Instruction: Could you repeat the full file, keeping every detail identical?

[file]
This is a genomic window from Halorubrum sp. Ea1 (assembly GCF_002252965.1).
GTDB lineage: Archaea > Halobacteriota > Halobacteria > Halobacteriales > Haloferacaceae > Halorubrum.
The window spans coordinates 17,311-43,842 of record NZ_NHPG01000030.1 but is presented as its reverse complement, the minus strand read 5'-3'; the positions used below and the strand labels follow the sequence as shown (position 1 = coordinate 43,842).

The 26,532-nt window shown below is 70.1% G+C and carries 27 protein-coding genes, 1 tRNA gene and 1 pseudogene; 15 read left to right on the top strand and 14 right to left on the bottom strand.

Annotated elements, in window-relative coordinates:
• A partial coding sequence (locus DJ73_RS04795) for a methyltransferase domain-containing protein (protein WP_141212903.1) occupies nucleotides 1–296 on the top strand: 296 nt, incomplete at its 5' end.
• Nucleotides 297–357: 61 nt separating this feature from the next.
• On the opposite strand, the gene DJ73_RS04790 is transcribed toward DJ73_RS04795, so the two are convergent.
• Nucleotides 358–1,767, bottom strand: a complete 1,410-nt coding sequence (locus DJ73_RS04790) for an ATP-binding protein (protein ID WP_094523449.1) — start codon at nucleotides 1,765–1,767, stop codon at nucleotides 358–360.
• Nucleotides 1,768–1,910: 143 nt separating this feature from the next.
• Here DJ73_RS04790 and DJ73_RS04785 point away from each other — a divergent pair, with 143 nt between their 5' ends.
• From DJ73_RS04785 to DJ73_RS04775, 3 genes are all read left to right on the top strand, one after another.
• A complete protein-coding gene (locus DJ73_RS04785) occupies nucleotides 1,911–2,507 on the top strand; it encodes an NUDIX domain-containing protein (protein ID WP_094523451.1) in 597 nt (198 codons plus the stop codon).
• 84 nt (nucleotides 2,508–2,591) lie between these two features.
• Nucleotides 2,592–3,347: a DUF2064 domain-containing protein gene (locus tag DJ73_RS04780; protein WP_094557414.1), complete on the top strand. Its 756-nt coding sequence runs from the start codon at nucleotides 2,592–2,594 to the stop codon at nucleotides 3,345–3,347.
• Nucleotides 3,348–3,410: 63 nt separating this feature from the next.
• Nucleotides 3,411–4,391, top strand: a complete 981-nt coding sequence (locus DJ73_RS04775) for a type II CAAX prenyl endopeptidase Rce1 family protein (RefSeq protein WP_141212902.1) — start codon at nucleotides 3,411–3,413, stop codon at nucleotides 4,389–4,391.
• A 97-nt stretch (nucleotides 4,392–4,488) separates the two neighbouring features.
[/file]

This is a genomic window from Halorubrum sp. Ea1 (assembly GCF_002252965.1).
GTDB lineage: Archaea > Halobacteriota > Halobacteria > Halobacteriales > Haloferacaceae > Halorubrum.
The window spans coordinates 17,311-43,842 of record NZ_NHPG01000030.1 but is presented as its reverse complement, the minus strand read 5'-3'; the positions used below and the strand labels follow the sequence as shown (position 1 = coordinate 43,842).

The 26,532-nt window shown below is 70.1% G+C and carries 27 protein-coding genes, 1 tRNA gene and 1 pseudogene; 15 read left to right on the top strand and 14 right to left on the bottom strand.

Annotated elements, in window-relative coordinates:
• A partial coding sequence (locus DJ73_RS04795) for a methyltransferase domain-containing protein (protein WP_141212903.1) occupies nucleotides 1–296 on the top strand: 296 nt, incomplete at its 5' end.
• Nucleotides 297–357: 61 nt separating this feature from the next.
• On the opposite strand, the gene DJ73_RS04790 is transcribed toward DJ73_RS04795, so the two are convergent.
• Nucleotides 358–1,767, bottom strand: a complete 1,410-nt coding sequence (locus DJ73_RS04790) for an ATP-binding protein (protein ID WP_094523449.1) — start codon at nucleotides 1,765–1,767, stop codon at nucleotides 358–360.
• Nucleotides 1,768–1,910: 143 nt separating this feature from the next.
• Here DJ73_RS04790 and DJ73_RS04785 point away from each other — a divergent pair, with 143 nt between their 5' ends.
• From DJ73_RS04785 to DJ73_RS04775, 3 genes are all read left to right on the top strand, one after another.
• A complete protein-coding gene (locus DJ73_RS04785) occupies nucleotides 1,911–2,507 on the top strand; it encodes an NUDIX domain-containing protein (protein ID WP_094523451.1) in 597 nt (198 codons plus the stop codon).
• 84 nt (nucleotides 2,508–2,591) lie between these two features.
• Nucleotides 2,592–3,347: a DUF2064 domain-containing protein gene (locus tag DJ73_RS04780; protein WP_094557414.1), complete on the top strand. Its 756-nt coding sequence runs from the start codon at nucleotides 2,592–2,594 to the stop codon at nucleotides 3,345–3,347.
• Nucleotides 3,348–3,410: 63 nt separating this feature from the next.
• Nucleotides 3,411–4,391, top strand: a complete 981-nt coding sequence (locus DJ73_RS04775) for a type II CAAX prenyl endopeptidase Rce1 family protein (RefSeq protein WP_141212902.1) — start codon at nucleotides 3,411–3,413, stop codon at nucleotides 4,389–4,391.
• A 97-nt stretch (nucleotides 4,392–4,488) separates the two neighbouring features.